I was approached by a prospect client that has a very specific requirement. I would have to create a cross section of certain objects they're producing namely mattresses.

I'm very well versed in vector software as well as Photoshop and aldo SketchUp. I though I could make a 3D model in SketchUp, and then apply realistic retouching in Photoshop with better textures and specific materials (like wire springs above).

But is there a better way to create such images?

2 Answers 2


All 3D tools can do cross sections, it just depends on how painful it gets. But for a bunch of squares and helixes no problem.

A 3d CAD/CAE app is ideal here, not only is that easy to model its also easy to cut up. However cad apps aren't really the king of the pack when doing texturing although in this case its pretty trivial.

The way i would approach this is to use one of following a bit depending on what look and feel you want.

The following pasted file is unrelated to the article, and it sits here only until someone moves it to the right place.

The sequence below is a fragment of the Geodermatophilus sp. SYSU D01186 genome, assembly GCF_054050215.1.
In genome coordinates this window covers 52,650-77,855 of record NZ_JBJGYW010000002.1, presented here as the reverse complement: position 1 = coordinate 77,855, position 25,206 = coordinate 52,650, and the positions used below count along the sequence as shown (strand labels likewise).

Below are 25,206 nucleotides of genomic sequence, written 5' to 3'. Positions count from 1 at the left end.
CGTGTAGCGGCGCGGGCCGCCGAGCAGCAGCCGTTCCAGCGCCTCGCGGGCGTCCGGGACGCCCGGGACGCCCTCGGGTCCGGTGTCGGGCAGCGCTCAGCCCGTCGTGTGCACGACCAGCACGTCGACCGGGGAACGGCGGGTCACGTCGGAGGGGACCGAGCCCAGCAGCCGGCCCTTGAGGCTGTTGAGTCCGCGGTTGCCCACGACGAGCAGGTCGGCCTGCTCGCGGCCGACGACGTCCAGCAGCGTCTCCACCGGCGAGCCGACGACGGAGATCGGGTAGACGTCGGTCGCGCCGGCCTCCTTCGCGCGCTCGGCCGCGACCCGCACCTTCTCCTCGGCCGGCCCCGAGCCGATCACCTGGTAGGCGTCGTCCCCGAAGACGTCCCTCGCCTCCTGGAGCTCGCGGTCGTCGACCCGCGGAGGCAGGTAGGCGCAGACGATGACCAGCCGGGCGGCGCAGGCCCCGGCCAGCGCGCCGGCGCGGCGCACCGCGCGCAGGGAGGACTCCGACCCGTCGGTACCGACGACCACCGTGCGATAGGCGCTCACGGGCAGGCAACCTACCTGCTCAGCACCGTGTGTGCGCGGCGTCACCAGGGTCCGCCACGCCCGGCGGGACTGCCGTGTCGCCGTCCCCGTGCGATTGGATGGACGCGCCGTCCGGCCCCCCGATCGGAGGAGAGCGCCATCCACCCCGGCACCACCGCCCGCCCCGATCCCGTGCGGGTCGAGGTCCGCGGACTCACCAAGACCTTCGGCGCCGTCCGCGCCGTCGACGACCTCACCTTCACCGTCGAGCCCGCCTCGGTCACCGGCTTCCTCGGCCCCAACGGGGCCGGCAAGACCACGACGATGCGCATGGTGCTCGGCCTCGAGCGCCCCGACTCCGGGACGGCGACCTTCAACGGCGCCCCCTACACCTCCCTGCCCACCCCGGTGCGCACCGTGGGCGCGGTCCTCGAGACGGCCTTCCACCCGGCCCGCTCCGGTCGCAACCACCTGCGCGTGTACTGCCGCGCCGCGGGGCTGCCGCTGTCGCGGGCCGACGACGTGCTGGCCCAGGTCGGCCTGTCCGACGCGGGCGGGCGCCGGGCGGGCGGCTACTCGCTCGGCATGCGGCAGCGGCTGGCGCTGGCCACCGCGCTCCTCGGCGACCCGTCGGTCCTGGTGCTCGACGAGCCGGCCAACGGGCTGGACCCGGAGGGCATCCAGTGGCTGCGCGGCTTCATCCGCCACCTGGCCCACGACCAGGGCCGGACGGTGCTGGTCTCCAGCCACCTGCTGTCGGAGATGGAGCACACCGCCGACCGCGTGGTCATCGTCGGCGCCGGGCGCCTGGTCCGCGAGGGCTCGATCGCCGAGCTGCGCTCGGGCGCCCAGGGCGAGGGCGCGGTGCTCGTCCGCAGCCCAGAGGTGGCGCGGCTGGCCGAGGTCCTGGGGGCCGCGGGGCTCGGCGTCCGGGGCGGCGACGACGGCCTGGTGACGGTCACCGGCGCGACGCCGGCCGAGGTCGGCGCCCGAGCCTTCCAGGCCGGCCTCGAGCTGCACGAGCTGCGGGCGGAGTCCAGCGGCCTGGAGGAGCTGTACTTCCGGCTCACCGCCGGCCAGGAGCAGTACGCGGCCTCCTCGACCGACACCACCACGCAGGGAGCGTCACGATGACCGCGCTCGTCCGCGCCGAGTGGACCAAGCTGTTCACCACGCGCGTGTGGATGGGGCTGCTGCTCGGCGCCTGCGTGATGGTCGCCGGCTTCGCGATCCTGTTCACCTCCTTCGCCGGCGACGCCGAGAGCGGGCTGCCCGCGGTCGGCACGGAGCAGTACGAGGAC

• Maya, 3DS MAX Cinema3d, Modo, if i need a photo realistic result.

  • Creo, Solidworks, Solidedge, Inventor, Catia, NX. I would use this route if possible since its easier to model and you can get vector content out. Also most likely your client has these models done so its just cut up and go.


For this sort of thing I'd definitely use modo in my workflow, because it's my 3D DCC of choice, though I'm certain Blender, 3DS, Maya or C4D would all do just as well (I prefer the artist-friendly workflows and the shader tree & nodal shading I get with modo) though I don't know that you can assume the client has 3D CAD files - for something like mattresses they may only have 2D CAD.

It'd be a trivial matter even then to extrude elements from their 2D files, and in my case in modo, instead of "cutting up" the resulting model to get a cross-section, I'd use a live Render Boolean or a live MeshFushion Boolean to get my section cut, so that I could, for example, animate the section cut to show the mattress being "extruded" in any video output, and/or in sheerly still output the client could direct where they want the section cut in realtime.

Surfacing the items to be photoreal is pretty simple these days, as most 3D DCCs support PBR materials; in some cases a client may prefer NPR (non-photo real) shaders - so cel shading and toon shaders to get an illustrative effect.

The other advantage to developing this in a real 3D DCC is that if later your client wants an animation showing the springs giving and recovering, the mattress layers squishing and expanding, you're halfway there if you develop your model well.

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